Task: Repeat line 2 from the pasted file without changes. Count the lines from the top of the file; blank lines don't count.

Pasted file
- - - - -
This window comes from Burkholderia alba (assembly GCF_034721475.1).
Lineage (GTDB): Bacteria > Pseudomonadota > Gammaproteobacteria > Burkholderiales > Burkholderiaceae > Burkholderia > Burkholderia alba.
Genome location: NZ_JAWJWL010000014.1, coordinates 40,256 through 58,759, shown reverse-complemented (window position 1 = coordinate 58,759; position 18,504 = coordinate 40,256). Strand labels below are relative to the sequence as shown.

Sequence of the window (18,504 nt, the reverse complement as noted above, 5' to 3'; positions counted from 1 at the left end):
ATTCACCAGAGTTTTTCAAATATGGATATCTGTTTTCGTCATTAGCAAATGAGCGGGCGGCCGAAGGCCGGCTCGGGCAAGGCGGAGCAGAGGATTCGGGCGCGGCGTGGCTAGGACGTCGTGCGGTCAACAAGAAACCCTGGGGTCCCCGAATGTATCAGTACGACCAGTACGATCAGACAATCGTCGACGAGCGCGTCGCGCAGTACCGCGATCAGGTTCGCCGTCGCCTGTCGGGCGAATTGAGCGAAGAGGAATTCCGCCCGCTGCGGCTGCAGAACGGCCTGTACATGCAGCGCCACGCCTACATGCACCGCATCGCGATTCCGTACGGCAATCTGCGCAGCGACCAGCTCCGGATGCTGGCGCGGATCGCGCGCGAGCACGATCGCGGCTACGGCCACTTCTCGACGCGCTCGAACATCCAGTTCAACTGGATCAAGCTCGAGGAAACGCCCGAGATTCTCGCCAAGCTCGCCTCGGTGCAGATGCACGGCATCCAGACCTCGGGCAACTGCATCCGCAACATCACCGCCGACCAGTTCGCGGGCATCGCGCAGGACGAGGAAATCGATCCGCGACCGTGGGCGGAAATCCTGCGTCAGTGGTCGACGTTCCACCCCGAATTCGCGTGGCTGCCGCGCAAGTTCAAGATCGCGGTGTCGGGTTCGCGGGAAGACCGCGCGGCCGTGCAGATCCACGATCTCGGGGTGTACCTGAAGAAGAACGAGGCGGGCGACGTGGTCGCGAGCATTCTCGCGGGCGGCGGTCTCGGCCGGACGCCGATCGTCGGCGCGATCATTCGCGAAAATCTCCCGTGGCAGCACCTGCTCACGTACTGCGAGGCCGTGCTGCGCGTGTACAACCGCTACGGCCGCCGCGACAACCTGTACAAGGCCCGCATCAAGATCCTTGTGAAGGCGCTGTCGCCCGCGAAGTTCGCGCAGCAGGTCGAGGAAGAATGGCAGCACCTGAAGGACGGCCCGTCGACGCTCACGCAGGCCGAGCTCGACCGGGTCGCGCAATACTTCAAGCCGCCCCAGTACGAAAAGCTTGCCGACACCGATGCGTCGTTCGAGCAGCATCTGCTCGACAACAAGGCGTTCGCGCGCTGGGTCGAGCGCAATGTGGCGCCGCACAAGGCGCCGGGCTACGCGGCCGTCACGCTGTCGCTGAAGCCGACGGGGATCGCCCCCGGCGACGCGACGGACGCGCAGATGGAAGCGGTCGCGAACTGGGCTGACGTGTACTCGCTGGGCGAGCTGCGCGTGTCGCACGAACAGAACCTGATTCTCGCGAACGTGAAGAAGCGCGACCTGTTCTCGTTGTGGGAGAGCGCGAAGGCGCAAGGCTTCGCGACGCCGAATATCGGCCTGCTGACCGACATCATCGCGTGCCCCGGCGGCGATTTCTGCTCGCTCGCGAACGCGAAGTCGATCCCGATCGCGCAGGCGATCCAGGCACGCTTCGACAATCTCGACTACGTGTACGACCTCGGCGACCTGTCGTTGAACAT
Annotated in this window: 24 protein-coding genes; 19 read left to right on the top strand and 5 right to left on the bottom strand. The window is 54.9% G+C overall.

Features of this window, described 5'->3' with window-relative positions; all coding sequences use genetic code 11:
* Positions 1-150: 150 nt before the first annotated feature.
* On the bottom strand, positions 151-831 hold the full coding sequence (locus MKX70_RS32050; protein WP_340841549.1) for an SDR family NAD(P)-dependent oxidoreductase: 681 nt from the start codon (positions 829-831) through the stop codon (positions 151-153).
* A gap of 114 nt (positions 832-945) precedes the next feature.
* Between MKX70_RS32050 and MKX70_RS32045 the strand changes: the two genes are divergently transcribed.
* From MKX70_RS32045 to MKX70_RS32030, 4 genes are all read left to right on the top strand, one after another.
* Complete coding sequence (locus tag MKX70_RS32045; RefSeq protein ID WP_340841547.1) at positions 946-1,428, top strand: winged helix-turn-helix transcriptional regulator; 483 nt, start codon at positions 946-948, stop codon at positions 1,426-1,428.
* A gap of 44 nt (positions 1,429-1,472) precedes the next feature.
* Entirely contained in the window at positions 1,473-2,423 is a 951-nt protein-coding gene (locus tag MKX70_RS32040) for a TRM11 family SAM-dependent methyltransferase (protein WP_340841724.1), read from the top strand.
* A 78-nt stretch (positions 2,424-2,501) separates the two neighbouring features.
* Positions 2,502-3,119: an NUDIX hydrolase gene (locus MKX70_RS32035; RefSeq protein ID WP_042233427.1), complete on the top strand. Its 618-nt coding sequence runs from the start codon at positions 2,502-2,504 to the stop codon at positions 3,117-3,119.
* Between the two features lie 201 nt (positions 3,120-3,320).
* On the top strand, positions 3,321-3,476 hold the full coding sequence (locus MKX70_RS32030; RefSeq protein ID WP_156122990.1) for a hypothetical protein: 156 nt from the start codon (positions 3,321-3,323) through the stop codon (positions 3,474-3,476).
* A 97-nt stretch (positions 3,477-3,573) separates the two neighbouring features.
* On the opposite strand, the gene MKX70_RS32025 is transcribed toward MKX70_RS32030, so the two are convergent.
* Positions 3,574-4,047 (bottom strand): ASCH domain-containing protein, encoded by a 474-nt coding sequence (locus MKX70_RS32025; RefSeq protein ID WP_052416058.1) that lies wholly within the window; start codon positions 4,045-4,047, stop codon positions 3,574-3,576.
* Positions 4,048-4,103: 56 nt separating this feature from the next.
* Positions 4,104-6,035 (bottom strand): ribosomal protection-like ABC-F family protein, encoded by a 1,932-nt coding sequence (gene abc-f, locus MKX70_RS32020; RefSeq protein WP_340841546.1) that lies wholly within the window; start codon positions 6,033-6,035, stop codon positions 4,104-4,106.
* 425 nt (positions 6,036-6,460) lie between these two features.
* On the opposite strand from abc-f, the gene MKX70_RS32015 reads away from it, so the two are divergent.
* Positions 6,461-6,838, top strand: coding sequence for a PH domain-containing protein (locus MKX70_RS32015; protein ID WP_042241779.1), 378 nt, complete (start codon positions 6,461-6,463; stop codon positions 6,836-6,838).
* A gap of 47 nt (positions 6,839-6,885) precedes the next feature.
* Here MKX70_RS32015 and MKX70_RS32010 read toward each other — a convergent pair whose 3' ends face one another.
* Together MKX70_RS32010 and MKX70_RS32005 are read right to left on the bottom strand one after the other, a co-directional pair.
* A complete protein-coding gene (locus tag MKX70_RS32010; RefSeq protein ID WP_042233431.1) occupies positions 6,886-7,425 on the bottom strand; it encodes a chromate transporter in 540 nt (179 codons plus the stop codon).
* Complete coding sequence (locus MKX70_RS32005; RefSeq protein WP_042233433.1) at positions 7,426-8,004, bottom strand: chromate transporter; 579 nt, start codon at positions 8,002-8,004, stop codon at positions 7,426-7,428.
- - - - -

Lineage (GTDB): Bacteria > Pseudomonadota > Gammaproteobacteria > Burkholderiales > Burkholderiaceae > Burkholderia > Burkholderia alba.